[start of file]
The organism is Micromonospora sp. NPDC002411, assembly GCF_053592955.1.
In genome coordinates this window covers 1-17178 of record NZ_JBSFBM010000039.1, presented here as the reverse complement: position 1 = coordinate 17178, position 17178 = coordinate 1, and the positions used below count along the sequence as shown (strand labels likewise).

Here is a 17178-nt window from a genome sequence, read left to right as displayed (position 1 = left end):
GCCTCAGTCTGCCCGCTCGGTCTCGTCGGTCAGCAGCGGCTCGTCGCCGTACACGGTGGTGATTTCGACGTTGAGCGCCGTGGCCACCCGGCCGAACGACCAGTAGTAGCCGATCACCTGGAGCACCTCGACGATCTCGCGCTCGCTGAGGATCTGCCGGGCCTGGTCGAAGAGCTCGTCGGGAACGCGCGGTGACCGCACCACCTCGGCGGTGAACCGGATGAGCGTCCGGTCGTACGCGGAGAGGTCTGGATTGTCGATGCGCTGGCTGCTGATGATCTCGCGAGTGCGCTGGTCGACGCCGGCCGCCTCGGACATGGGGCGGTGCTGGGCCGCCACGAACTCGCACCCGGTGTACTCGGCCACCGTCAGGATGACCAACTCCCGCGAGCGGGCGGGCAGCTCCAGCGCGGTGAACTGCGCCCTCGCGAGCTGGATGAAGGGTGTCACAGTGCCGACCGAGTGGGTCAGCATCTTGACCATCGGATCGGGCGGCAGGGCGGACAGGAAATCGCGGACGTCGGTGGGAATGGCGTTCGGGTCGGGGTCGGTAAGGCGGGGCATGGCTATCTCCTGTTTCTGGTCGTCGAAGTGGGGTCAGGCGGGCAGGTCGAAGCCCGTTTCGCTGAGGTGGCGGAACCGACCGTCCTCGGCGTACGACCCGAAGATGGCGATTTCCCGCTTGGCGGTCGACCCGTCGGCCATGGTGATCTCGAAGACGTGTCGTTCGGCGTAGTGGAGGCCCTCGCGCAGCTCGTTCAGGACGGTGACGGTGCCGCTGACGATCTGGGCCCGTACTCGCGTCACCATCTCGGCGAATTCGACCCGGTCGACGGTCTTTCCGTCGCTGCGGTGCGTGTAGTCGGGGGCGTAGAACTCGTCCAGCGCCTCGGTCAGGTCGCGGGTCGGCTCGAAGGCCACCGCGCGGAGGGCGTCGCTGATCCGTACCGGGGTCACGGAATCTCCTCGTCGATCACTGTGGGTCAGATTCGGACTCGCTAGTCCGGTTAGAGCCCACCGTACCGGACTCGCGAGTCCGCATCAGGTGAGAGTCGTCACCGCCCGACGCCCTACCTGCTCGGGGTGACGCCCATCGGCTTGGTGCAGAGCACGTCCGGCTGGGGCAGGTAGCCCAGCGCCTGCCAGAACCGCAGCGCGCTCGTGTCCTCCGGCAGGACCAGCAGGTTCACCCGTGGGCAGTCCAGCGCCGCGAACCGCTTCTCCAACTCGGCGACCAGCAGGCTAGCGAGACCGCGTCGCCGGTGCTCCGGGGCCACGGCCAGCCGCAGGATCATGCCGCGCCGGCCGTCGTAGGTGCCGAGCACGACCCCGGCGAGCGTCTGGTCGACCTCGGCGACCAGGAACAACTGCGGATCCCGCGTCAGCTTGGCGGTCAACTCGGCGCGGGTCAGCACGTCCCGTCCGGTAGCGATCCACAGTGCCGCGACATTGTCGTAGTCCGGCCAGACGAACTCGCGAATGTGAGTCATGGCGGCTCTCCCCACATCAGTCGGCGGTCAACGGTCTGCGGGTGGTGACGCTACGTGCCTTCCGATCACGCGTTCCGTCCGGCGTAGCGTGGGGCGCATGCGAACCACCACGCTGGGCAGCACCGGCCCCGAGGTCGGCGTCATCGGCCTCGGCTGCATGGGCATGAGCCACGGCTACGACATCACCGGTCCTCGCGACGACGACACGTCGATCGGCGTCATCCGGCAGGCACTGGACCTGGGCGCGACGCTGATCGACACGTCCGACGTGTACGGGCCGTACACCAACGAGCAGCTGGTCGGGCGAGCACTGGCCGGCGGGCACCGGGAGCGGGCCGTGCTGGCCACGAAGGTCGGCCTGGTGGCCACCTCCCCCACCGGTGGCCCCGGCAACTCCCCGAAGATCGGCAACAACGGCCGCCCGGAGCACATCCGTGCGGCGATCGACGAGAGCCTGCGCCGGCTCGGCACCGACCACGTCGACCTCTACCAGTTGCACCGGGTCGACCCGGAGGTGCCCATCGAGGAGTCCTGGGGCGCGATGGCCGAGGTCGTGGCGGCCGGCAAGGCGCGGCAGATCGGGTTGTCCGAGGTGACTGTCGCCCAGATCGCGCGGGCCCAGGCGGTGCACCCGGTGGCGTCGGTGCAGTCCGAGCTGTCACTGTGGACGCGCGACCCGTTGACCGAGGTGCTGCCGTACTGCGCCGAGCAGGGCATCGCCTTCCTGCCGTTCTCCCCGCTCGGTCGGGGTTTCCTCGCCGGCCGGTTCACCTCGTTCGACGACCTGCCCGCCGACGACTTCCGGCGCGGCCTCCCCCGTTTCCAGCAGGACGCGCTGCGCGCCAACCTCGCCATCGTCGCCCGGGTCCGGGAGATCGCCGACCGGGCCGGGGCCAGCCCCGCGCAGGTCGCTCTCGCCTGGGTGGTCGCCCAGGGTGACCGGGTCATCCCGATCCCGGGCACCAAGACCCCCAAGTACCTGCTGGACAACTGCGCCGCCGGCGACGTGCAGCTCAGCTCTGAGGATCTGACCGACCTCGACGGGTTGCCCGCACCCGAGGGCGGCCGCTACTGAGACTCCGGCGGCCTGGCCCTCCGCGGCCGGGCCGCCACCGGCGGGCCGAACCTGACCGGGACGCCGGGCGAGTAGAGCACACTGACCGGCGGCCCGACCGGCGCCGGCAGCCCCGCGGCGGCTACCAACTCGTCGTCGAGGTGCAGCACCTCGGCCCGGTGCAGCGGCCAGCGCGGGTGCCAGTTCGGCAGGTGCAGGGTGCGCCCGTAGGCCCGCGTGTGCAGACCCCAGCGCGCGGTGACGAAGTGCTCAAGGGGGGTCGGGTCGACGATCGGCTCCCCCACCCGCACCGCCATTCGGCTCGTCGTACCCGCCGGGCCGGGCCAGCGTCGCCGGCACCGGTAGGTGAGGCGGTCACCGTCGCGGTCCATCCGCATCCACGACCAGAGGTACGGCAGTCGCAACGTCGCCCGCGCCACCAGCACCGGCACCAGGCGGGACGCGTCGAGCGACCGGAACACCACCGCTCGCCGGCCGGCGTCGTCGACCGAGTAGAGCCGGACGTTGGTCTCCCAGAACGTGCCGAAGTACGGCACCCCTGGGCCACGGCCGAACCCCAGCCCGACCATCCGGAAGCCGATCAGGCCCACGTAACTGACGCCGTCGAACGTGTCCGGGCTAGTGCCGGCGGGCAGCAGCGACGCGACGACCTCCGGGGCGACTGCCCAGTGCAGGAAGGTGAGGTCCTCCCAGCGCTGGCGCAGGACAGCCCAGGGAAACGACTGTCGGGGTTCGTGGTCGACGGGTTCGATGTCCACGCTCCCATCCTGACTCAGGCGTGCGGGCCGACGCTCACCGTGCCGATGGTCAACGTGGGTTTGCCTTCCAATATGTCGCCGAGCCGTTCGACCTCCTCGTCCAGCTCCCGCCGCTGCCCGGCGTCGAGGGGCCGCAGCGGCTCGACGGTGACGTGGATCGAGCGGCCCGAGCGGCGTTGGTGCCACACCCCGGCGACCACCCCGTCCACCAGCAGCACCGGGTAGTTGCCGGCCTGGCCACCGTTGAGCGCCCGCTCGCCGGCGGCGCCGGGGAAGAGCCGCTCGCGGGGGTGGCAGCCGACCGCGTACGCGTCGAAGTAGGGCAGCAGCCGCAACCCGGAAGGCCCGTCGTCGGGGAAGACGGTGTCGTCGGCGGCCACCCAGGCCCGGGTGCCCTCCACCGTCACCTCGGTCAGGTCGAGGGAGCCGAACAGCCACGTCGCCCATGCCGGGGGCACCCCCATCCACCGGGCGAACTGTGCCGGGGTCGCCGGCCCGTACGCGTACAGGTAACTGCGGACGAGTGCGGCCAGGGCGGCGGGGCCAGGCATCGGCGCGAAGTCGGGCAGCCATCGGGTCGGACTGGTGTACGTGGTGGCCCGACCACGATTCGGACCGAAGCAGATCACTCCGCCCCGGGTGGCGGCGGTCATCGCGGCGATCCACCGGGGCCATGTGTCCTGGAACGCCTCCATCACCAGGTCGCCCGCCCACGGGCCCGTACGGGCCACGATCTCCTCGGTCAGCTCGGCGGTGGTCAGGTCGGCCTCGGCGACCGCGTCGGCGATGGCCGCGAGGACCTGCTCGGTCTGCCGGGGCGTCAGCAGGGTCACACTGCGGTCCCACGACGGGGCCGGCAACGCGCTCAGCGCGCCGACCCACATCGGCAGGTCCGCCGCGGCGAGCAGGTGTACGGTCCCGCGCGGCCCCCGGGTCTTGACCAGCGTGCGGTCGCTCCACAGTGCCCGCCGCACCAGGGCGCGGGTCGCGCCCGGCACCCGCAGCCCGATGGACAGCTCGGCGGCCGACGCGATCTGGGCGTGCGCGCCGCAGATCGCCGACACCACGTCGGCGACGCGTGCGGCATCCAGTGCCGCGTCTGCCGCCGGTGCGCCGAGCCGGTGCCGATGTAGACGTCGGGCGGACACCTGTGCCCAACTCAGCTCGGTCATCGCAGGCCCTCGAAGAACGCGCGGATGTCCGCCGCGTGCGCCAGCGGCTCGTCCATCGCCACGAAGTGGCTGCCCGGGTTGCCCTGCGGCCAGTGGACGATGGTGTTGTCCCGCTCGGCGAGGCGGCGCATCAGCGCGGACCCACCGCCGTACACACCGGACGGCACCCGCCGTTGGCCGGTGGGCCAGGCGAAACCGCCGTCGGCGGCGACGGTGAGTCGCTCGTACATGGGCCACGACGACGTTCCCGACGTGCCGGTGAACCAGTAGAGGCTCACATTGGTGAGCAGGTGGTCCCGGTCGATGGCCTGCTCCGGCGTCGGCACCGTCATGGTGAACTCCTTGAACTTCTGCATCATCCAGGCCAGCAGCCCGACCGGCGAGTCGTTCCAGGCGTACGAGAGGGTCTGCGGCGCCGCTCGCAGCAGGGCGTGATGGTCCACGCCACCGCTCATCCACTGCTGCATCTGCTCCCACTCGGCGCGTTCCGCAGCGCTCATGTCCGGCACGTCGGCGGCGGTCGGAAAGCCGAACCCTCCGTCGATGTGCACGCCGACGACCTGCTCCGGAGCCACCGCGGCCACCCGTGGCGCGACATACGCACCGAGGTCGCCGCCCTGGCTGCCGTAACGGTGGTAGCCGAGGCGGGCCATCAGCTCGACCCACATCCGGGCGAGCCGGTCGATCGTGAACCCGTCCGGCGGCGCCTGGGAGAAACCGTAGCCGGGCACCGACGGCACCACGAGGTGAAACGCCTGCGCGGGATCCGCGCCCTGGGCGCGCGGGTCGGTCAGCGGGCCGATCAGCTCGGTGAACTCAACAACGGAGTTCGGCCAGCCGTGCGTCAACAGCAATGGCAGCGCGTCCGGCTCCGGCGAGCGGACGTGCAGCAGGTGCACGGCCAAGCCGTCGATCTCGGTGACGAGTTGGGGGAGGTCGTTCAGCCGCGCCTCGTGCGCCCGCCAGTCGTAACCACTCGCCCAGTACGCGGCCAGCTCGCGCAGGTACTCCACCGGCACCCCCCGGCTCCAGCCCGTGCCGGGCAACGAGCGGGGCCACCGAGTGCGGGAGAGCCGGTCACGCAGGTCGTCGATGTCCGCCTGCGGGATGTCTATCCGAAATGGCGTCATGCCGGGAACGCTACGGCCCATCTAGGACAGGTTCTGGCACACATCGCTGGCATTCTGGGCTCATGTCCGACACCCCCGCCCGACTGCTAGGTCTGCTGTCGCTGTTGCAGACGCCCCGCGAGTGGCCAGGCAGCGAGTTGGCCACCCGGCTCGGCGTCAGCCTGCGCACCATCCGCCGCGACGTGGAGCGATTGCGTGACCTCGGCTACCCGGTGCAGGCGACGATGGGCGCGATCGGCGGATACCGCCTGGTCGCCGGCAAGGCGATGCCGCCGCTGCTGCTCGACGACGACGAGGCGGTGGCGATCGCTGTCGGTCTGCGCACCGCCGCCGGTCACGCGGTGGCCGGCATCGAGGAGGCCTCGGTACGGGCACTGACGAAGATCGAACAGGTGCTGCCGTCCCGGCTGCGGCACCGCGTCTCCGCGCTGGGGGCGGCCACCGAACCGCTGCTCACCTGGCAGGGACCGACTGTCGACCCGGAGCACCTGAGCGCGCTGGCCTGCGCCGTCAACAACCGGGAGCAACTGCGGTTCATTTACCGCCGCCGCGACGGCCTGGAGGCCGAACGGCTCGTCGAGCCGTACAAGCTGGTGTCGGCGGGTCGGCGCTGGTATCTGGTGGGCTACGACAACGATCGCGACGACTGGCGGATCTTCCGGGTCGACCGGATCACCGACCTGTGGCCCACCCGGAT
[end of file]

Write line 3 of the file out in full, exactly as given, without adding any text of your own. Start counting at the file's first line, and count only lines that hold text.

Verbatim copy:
Here is a 17178-nt window from a genome sequence, read left to right as displayed (position 1 = left end):